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Do You Really Hate Your Job? Really?

A little robot holding a broken heart.

It’s kind of easy to hate your job, isn’t it?

Like that that long-term relationship which became the perfect scapegoat for everything wrong in your life, it’s become routine, familiar, and all too predictable.

But do you regret ending that relationship? Did you realize—once it was too late—that you rushed to judgment? In hindsight, did you come to understand that had you better explored your misplaced feelings, you may not have let someone valuable go?

Has the flame burned out?

Hate is a pretty strong word, but it comes up often in the context of the daily grind. I hear it all the time.

People I meet for therapy sessions will often attribute their dissatisfaction with “life”, i.e. the reason for their visit, to “hating” their job. Because this comes up so frequently, over the years I’ve learned to never accept the phrase “I hate my job” at face value.

In fact, it often turns out to be part of a larger narrative and I’ll treat it the way I would work with someone in couples therapy.

You’ve lost that loving feeling?

If you were a client, these are some of the first questions I’d ask you to consider:

  • What first attracted you to your job?
  • Was it/is it meaningful?
  • Are you/were you inspired by it?
  • Did/does your job bring out your best “you?”
  • Can you identify the point when things first changed between you and your job?

These questions help determine whether your “relationship” is even salvageable. Can you—or rather—do you want to rekindle the flame?

It’s possible your chosen agency has run its course for you. Maybe it’s time to explore other social impact roles or maybe it’s worth considering the option of relocating to that city you’ve always dreamed about?

What’s getting in the way?

Consider whether something is simply obfuscating your landscape. Rather than the actual job, perhaps you’re a victim of circumstance. Some examples might be:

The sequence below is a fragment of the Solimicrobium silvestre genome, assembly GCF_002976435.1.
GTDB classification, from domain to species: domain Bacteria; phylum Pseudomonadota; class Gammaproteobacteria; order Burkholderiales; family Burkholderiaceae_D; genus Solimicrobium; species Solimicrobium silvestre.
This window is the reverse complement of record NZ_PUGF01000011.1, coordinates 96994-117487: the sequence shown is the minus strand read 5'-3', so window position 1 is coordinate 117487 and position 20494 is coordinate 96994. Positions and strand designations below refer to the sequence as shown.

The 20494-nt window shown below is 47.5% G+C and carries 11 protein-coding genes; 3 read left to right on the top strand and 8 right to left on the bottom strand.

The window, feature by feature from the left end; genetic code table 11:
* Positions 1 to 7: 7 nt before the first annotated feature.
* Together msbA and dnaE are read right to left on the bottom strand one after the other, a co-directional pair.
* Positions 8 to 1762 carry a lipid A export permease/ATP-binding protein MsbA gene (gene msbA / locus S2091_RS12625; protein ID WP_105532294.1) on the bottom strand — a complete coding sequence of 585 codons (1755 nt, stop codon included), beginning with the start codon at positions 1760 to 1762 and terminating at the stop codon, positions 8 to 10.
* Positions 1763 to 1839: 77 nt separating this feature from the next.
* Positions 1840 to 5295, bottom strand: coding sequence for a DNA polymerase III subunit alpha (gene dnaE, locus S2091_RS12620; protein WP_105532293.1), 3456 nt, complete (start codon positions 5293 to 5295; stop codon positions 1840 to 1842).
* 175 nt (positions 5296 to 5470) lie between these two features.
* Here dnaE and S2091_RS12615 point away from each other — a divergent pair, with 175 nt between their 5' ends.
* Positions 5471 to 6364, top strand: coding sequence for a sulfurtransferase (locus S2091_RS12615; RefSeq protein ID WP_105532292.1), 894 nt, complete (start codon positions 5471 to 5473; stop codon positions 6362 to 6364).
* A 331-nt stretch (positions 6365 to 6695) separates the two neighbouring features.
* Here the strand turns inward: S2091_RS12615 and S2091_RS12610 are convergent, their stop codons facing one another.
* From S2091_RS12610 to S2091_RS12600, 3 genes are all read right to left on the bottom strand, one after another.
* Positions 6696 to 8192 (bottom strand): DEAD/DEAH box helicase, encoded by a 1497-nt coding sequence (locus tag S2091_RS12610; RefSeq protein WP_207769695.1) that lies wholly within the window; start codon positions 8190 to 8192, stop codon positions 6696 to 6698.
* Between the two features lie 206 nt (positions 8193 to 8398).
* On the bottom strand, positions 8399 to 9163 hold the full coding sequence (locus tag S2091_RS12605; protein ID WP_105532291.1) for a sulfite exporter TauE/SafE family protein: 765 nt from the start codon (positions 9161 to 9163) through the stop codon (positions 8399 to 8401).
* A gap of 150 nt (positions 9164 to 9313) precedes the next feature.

• You’re being distracted by a difficult coworker or supervisor.
  • You’re no longer feeling challenged.
  • You’re not feeling valued.
  • You’re bored and are ready to take on new, different, or more responsibilities.

Before jumping ship, it’s important to be sure that it’s because the ship is sailing someplace you don’t want to go, not because you’re running away from something that can possibly be improved upon.

If there is room for an adjustment, seize the opportunity to find it.

Explore, explore, explore

I worked with a yoga instructor who came in ready to change her entire career path. She was dissatisfied and felt like “something needed to change.” We met for several sessions. As we dissected her situation she realized that, while there were aspects of her practice that she disliked, she still loved what she did.

So we explored ways to reconfigure her practice. She set different hours for herself and began screening her clients more carefully. Rather than booking just anyone, she began seeing specific types of clients—students who inspired and challenged her, as opposed to those who drained her energy.

Slowly, she began to enjoy her job again.

I don’t work for myself

For those who aren’t self-employed, reassessing the way you are working, what you are doing, and with whom you are working may be much more challenging than it was for my client. But it’s worth the effort before simply taking a leap into something else.

Make sure you:

  • Talk it through with someone you trust.
  • Break it down for clarity.
  • Analyze all the angles.

Ultimately, if you determine that the job is what you hate, you’ve learned something. Figuring out what you dislike moves you that much closer to figuring out what you actually love.

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About the Author | Jennifer Abcug, LCSW, is a licensed psychotherapist in New York City, where she specializes in women’s life transitions. Prior to this, she counseled patients and families at Memorial Sloan-Kettering Cancer Center. Convinced the earth moved after reading Mary Oliver’s poem, “The Summer Day,” the question: “What is it you plan to do with your one wild and precious life?” has become a focal point of Jennifer’s practice.

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